Entrepreneurs and startups operate within a David versus Goliath environment. With small budgets, limited staff and inexperience, they somehow have to find a way to make a name for themselves, and compete against much bigger organizations. Big data offers many promises in a number of different industries, but does it have the ability to help small businesses?
Since we live in a technical age and since businesses are essentially fueled by technology, it is vital to know who to call on when you need one thing or another. There are various tech savvy groups of people that can assist businesses in their development, implementation and use of technology. Some people think that all of these people go by the same title, but this is not true.
Security breaches have become all too common in recent years. Whether it’s the breach at Target that revealed the information of millions of customers or the Sony hack that caused so much controversy, security breaches can cause a lot of damage, often taking years to recover. Beyond cyber attacks, many people and businesses around the world are still trying to come to grips with the recent revelations of government surveillance from Edward Snowden.
The startup ecosystem is not just made up of entrepreneurs and investors; it also includes lawyers, bankers, HR and payroll providers as well as financial services providers. These service providers do more than provide a service; they are partners and important players within your startup ecosystem, providing guidance, connections, and support.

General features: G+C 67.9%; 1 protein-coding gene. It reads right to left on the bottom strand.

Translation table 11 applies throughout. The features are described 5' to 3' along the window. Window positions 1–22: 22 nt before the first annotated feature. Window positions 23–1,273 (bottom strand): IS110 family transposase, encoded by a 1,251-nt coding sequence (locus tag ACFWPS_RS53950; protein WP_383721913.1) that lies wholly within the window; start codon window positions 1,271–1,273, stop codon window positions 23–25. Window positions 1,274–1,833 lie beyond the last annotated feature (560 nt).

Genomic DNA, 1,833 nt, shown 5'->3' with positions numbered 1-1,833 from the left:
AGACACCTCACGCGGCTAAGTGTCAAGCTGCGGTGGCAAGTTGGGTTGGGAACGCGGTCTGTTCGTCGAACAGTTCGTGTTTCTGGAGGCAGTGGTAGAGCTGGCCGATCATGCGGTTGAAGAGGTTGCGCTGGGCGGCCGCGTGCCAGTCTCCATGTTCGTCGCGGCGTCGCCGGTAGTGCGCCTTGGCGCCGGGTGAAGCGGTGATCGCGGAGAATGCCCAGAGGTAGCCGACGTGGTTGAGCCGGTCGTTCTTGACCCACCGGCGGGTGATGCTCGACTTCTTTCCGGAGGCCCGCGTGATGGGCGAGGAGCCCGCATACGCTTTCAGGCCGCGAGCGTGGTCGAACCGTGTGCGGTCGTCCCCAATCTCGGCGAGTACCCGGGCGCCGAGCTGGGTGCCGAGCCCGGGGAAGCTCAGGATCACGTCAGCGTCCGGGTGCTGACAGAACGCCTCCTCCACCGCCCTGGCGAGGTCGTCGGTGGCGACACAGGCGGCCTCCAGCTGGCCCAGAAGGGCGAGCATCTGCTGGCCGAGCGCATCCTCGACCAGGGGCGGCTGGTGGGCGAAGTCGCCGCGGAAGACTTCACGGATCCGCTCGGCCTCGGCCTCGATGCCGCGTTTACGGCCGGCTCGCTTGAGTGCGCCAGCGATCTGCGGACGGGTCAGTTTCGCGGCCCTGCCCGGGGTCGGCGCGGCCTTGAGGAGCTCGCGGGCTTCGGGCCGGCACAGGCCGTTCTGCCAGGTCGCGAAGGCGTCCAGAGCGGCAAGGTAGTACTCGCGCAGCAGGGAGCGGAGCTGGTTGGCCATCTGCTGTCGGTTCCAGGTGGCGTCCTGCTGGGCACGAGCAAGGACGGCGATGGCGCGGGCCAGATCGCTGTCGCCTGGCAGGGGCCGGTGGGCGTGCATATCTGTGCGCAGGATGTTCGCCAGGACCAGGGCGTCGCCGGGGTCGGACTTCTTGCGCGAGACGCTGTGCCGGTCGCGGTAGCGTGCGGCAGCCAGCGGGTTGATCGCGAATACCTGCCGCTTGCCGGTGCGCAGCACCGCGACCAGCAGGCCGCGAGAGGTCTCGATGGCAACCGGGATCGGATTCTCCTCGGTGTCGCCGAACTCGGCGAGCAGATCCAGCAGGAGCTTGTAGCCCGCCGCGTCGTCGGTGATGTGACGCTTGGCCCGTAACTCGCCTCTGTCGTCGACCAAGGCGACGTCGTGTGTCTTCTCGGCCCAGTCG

Without a doubt, when looking to technology, one can see it has changed the way we do business. Even thinking back 20 years, you can see that businesses have changed, for the better. While true, many entrepreneurs don’t take advantage of this or understand why technology is so crucial to helping one achieve higher profits and find more clients.
For small business owners of SAAS companies, compliance with international safety standards is often manifested in three basic tasks i.e. identifying users and granting access privileges to those users; identifying sensitive data assessing where the data is stored and how it is encrypted; and documenting this information in an easy-to-understand format for auditors or SAAS regulating authorities.